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Every year, tens of thousands of Canadians take action against aquatic debris by participating in the Great Canadian Shoreline Cleanup, presented by Loblaw Companies Limited. Jointly led by the Vancouver Aquarium and WWF, this initiative focuses on educating and empowering people to make a difference through community cleanup events.
Today, the Shoreline Cleanup is one of the largest environmental events in Canada and the third largest cleanup in the world. Awareness and support for the program grows each year, dramatically increasing our impact as the public starts to better understand how shoreline litter adversely affects both aquatic life and people.
Our mission: to promote understanding and education about shoreline litter issues by encouraging Canadians to rehabilitate shoreline areas through cleanups.
Our vision: a fully engaged and committed Canadian public keeping all Canadian shorelines free from litter.
In 1994, a small team of volunteers at the Vancouver Aquarium decided to clean up a local beach in Stanley Park to help protect the shorelines of Vancouver. Eighteen years later, the Shoreline Cleanup has developed into a nationwide program, in partnership with WWF, which engages thousands of participants annually. Learn more about our origins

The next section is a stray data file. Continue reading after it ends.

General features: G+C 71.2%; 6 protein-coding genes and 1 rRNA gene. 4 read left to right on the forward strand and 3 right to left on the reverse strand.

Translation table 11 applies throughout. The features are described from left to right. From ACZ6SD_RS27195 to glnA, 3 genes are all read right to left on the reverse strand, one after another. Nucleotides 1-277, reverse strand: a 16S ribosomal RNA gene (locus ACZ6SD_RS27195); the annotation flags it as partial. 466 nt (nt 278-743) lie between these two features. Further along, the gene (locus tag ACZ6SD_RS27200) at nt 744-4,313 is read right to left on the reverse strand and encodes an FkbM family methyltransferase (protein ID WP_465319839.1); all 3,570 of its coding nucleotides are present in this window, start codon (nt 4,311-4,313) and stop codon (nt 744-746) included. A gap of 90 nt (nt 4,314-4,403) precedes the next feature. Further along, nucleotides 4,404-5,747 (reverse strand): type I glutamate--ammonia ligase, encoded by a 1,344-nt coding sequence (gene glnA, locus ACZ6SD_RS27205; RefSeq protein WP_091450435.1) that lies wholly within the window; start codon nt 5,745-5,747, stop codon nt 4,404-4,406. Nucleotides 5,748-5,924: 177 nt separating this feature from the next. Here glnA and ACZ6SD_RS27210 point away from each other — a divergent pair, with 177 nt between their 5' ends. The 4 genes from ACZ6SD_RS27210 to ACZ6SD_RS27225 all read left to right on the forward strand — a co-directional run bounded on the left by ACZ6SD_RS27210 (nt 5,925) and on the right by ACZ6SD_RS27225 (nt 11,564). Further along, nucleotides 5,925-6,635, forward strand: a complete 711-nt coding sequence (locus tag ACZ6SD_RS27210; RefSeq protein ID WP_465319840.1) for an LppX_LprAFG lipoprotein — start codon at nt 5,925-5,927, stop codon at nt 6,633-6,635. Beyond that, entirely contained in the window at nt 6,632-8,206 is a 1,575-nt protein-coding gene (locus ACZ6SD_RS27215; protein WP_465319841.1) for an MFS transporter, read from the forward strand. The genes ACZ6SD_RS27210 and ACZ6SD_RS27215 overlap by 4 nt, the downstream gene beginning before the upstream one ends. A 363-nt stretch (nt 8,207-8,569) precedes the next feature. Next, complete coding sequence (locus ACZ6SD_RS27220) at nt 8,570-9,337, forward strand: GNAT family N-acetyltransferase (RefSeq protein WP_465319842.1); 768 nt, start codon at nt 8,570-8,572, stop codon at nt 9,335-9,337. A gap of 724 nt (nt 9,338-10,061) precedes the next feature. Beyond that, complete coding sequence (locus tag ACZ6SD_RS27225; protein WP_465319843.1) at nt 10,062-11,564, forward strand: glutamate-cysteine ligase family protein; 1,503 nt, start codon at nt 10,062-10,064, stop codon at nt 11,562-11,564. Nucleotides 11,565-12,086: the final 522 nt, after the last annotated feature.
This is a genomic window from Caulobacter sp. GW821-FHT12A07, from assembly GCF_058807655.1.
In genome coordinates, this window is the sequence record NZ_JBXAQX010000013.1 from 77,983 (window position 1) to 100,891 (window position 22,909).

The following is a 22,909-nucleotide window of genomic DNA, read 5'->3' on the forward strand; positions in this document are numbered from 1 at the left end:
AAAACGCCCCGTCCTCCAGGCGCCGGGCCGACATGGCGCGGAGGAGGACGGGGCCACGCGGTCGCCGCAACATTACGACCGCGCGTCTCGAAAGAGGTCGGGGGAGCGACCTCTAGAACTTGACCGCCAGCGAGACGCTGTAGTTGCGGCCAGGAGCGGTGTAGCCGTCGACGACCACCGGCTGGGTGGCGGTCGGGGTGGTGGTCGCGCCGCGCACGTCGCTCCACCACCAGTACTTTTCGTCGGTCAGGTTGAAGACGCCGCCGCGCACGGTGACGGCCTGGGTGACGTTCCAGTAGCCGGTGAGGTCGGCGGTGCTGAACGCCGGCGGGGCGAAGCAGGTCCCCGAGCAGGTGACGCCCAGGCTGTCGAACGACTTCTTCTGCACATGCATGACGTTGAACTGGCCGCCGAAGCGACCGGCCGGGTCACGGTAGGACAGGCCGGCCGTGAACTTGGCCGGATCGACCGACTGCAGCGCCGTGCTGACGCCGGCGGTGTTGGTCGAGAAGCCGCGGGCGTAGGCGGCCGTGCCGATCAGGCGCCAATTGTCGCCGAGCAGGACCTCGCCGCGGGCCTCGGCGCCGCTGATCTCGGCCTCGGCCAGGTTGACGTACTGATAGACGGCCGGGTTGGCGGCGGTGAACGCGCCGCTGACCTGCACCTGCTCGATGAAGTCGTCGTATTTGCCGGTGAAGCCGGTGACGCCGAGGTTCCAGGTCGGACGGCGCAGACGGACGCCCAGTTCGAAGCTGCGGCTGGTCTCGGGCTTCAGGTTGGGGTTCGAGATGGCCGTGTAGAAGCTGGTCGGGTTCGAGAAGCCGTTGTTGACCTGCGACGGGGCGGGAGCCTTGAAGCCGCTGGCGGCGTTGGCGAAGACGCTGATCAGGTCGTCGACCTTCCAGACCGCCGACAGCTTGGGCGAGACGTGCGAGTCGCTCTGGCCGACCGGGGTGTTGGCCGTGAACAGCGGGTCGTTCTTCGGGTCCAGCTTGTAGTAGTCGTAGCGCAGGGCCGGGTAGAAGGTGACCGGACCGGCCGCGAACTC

Partners & Sponsors
Our partners and sponsors are essential to the success of our program. Their significant contributions support our ability to tackle aquatic debris and our efforts to preserve our shorelines for generations to come. Learn more about our supporters
Facts & Figures
Powered by Canadians, the Shoreline Cleanup allows anyone to make a visible impact on their environment. Since 2003, over 400,000 participants have removed nearly one million kilos of garbage from our shorelines. Take a look at the Dirty Dozen List and find out which province cleaned up the most. Learn more about our impact
One year, participants found an 18k gold ring during a cleanup in Ontario. Last year, RCMP divers removed a submerged car from a river in Surrey. It had been reported stolen two years previous.